Until Dawn Preview – Flirting With Fate
Until Dawn is a horror game that started its life as a PS3 title featuring PlayStation Move support, but was later reintroduced to the PS4. The fact that it once was meant to be played using PlayStation Move shouldn’t be too surprising if you know of developer Supermassive Games, who were the team behind early PS Move titles Start the Party! and Tumble, and worked on Walking with Dinosaurs for Wonderbook (which also required a PS Move controller). But Supermassive is back on the PS4 with something a lot more ambitious, teaming up with indie horror scriptwriters Larry Fessenden and Graham Reznick to create a seemingly adaptive and deep slasher film that you get to be an active participant in.
The Makings of a Slasher Film
It isn’t very long into Until Dawn until it feels awfully familiar. The setting is based in and around a creepy snow-covered lodge up in the mountains called Blackwood Pines, where a group of teenagers (played by a star-studded cast of actors like Hayden Panettiere and Rami Malek) sans parental guidance are having a party…on the anniversary of the night two sisters went missing. This is the premise of so many slasher films, although it might be at a log cabin by a lake, or a haunted mansion.
And just like your typical slasher film, these overly flirtatious and sexually frustrated teens — some you’ll actually either like or dislike — essentially are begging to get murdered by inspecting every scary noise they hear, travel down dark paths alone, bring out the Ouija board, etc. But unlike a slasher film, you don’t have to sit idly by and just shout at the screen telling them to “look out behind you” — you’re in control and can actually play a role in their survival, or their death.
The Butterfly Effect
During the game’s prelude, you learn in detail about the butterfly effect — the belief that one seemingly meaningless event could trigger or have an effect on a later event. The theme is found throughout the game, through the lore of Native American tribes that settled in the Blackwood Pines area, through various Totems found throughout the gameplay that show snippets of ominous events that may or may not occur, and even when you trigger such events during gameplay, you’ll see a ripple of butterflies in the corner of the screen.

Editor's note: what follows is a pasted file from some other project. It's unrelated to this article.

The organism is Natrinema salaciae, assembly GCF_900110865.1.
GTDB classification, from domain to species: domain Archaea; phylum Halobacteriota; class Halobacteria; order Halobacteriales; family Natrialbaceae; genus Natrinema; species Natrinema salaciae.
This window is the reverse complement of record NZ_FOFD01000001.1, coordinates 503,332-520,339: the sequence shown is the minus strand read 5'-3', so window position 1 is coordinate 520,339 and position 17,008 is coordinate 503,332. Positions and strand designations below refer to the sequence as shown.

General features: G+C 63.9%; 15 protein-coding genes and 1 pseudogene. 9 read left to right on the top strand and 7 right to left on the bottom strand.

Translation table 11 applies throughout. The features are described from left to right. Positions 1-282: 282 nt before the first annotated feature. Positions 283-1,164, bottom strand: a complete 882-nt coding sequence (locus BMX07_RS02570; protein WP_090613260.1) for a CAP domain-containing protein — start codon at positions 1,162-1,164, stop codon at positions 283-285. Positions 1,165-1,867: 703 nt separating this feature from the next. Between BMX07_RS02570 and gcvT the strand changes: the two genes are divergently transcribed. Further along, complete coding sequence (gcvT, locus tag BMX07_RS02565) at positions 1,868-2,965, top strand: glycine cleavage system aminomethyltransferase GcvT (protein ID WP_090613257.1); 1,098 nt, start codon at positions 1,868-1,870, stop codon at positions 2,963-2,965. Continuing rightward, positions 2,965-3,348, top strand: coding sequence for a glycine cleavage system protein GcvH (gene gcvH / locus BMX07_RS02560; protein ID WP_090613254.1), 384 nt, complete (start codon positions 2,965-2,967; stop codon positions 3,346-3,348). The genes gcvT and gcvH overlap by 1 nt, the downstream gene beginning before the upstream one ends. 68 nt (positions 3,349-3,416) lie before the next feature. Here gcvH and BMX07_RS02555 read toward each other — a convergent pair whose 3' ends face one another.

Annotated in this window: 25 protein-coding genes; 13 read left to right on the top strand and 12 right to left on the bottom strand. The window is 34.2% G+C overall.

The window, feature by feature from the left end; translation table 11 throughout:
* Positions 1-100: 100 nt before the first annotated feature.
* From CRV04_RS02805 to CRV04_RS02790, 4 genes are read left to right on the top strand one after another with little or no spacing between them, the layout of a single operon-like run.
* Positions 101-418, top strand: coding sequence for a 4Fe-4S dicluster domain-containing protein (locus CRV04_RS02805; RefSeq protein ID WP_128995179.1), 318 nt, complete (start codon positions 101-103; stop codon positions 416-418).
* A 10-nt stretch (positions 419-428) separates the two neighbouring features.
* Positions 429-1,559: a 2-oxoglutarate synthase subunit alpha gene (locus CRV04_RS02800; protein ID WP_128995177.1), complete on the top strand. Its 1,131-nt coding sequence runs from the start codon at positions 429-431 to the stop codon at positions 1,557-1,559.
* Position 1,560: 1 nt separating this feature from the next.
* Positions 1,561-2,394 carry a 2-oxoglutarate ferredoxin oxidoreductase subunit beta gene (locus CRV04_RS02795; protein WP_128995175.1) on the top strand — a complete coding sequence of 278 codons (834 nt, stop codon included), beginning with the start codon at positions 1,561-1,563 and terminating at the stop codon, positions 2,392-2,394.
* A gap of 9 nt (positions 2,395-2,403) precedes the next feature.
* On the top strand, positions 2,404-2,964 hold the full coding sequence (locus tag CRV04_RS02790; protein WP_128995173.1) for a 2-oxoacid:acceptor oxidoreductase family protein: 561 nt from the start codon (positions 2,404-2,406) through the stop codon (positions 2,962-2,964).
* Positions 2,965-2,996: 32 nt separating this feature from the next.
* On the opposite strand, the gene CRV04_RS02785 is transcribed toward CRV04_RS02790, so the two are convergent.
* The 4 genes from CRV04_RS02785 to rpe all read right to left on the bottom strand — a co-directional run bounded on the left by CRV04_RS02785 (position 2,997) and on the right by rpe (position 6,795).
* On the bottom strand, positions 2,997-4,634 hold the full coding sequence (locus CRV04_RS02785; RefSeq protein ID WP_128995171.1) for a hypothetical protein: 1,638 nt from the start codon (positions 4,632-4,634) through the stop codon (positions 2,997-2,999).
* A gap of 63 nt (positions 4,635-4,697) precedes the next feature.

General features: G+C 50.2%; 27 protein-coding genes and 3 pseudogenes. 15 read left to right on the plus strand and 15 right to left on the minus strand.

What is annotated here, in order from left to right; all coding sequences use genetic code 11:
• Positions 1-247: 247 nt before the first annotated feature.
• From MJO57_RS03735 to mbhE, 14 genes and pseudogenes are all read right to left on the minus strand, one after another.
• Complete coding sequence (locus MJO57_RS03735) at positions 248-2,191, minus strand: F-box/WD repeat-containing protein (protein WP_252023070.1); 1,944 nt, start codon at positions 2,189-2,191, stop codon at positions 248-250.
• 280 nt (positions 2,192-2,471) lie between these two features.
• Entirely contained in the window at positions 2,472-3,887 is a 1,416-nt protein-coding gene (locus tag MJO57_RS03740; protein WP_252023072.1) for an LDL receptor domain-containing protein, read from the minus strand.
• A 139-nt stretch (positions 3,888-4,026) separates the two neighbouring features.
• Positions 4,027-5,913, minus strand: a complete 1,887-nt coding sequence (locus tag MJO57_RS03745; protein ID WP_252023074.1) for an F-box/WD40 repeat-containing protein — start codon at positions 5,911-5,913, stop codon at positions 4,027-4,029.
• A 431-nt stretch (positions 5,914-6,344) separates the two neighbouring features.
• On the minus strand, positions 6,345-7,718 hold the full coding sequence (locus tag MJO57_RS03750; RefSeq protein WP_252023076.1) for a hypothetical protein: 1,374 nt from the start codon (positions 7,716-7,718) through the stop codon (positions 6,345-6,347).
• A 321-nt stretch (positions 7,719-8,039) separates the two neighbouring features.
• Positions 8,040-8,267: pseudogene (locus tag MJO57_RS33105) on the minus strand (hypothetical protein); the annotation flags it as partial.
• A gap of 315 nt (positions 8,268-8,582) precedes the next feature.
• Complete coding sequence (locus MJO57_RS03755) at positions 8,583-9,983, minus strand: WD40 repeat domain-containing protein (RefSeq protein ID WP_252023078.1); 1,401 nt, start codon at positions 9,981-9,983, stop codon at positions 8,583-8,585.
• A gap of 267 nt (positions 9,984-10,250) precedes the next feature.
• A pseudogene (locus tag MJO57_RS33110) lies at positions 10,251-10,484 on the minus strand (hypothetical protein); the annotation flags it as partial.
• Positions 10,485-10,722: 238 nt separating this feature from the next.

This helped make you aware of what decisions you made that have effect on the outcome of the storyline, though you may not yet discover in what way. It also made you more cautious overall of the decision making process — quick-time events that make up the bulk of the gameplay — although often a timer accompanied the decision selection, forcing you to make hasty, instinctual calls.
Fear and Loathing
Everything about Until Dawn is fairly scary, and not necessarily in a gory way. There are plenty of surprise or suspenseful moments that will have you either on the edge of or jumping out of your seat. Strangely enough, it appears as though the game is learning your every move, be it through the decisions you’re making during gameplay, or during mysterious between-chapter psych evaluations being conducted by a lunatic. Do you dislike clowns? Don’t tell the game, because you’re going to encounter a clown mask. It made me rethink the way I answered anything the game was asking of me.
It also had me wondering just how many different branching paths might be possible in Until Dawn, and had me itching to play through the preview build again to find out if I could change the course of what I had already seen thus far. Characters I had formed a bond with were the first to encounter an estranged killer loose in the woods. Could I have saved them? Had I chosen another path, would one of my friends still be alive? Who was behind all of the murders?
After roughly three hours and four chapters into Until Dawn during a recent preview build we went hands-on with, it’s safe to say its shaping up to be something unique, and we’re eager to have all of our remaining questions answered when it releases on August 25th exclusively for the PS4.